Marvellous Ground is Online! Issue #1: QTBIPOC Space - Remapping Belonging in Toronto

QTBIPOC Space -
Remapping Belonging in Toronto

Co-editors: Rio Rodriguez and Amandeep Kaur Panag

Marvellous Grounds - Special Issue #1
Live at http://marvellousgrounds.com

Inline image 1 Image courtesy: Fatin Chowdhury
Titled
QTBIPOC SPACE - Remapping Belonging in Toronto, this first issue of Marvellous Grounds’ online archive features two digital maps that serve as an archive of QTBIPOC stories in Toronto, with contribution from Monica Forrester, Anna Malla, Aemilius Ramirez, and Syrus Marcus Ware. One of these maps is interactive, inviting QTBIPOC in the city to contribute their stories of joy, rage, grief, and other memories. QTBIPOC SPACE also includes an interview with Amber Sandy on First Story Toronto, an app that explores the Aboriginal history of Toronto, an essay by Gloria Swain on BLMTO Tent City, an interview with Syrus Marcus Ware on the Church Street Mural project, and artwork and photography by Fatin Chowdhury, Raven Davis, Fonna Seidu, and Zahra Siddiqui.

“In the queer and trans Black, Indigenous and people of colour (QTBIPOC) communities that raised us, ‘space’ is a common part of our collective language. We sometimes refer to people as “taking up too much space” when they are not allowing marginalized voices to speak. When someone needs to be heard out, we say that we will “hold space” for them. When we empower ourselves, we often use the metaphor of “taking space” for ourselves. But how do we claim or take up space in the city as QTBIPOC people? This collection invites diverse insights about QTBIPOC belonging and claiming/reclaiming space in the city of Toronto” (Kaur Panag and Rodriguez, Introduction).

Inline image 7Image courtesy: First Story Toronto

Mapping right now is one of the main things that First Nations communities are focusing on all across Canada. It’s a way to tell our stories, and to placemark significant areas. Mapping has made a big difference in negotiations with mining companies, or forestry, and has been important when the community is working on their own forestry initiatives. A lot of communities have their own GPS specialists hired to map out significant places in their communities. Historically First Nations people have been very verbal, rather than sitting it down and writing it out, or drawing things. Having something visual can be very important to prompt understanding and prompt memories, and it can be engaging when it comes to documentation.” -- Amber Sandy (Read more)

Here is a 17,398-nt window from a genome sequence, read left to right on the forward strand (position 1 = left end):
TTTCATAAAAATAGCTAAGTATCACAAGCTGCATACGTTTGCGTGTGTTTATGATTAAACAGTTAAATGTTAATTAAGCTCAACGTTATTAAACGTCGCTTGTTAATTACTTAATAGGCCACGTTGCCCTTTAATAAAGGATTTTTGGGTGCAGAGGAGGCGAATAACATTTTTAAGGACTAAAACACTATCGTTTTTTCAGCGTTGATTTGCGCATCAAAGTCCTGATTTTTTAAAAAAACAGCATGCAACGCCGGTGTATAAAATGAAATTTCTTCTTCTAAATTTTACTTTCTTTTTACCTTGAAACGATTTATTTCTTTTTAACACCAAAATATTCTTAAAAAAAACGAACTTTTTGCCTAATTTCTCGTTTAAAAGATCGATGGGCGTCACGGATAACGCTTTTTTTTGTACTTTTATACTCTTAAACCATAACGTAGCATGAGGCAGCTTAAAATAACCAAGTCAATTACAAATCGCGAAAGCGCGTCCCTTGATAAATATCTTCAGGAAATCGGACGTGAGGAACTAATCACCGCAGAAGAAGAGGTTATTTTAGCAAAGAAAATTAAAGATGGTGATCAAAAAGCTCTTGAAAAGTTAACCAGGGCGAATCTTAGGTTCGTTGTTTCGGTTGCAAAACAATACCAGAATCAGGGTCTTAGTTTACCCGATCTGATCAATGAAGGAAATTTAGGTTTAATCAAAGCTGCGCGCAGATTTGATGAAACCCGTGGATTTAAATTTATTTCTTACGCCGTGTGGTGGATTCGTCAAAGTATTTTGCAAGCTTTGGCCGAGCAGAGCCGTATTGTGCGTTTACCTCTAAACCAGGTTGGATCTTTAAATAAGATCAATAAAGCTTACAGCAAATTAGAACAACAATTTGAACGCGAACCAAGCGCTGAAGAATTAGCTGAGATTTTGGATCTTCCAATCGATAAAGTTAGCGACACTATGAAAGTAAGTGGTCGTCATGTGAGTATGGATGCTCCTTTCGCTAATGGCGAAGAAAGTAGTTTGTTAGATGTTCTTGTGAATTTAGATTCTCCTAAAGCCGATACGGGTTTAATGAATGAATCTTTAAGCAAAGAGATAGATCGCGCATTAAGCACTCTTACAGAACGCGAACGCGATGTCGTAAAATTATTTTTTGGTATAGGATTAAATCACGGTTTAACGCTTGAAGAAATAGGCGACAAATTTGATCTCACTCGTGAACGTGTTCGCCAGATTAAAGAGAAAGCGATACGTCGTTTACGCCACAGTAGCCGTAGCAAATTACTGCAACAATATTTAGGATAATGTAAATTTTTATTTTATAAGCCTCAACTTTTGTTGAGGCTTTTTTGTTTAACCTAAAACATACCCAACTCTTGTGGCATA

Image courtesy: Fatin Chowdhury

I believe that BLMTO has become Toronto's most effective LGBT movement because it is an example of intersectional activism at its best. At the occupation, contingents of diverse allies stood in solidarity, including folks with disabilities, as well as Deaf, Muslim, Sikh and Tamil communities, and Indigenous people who offered prayers during the demonstration. The solidarity that arose from Tent City was heart-warming, radical and highly organized.” -- Gloria Swain (Read more)
 

Mapping Collective History
Author: Rio RodriguezInline image 9

So Church and Maitland was where we worked and congregated to engage with each other. It was a meeting place for street involved trans people, because at that time trans people didn’t have spaces in the community that we could access. It was a working area and a community hangout area. It was around 1995 that the police started pushing us off of Church and Maitland to Maitland and Homewood. They said that the people on Church and the Ballet School on Maitland wanted us off the street, so the police moved us to Maitland on the other side of Jarvis.” -- Monica Forrester (Read more)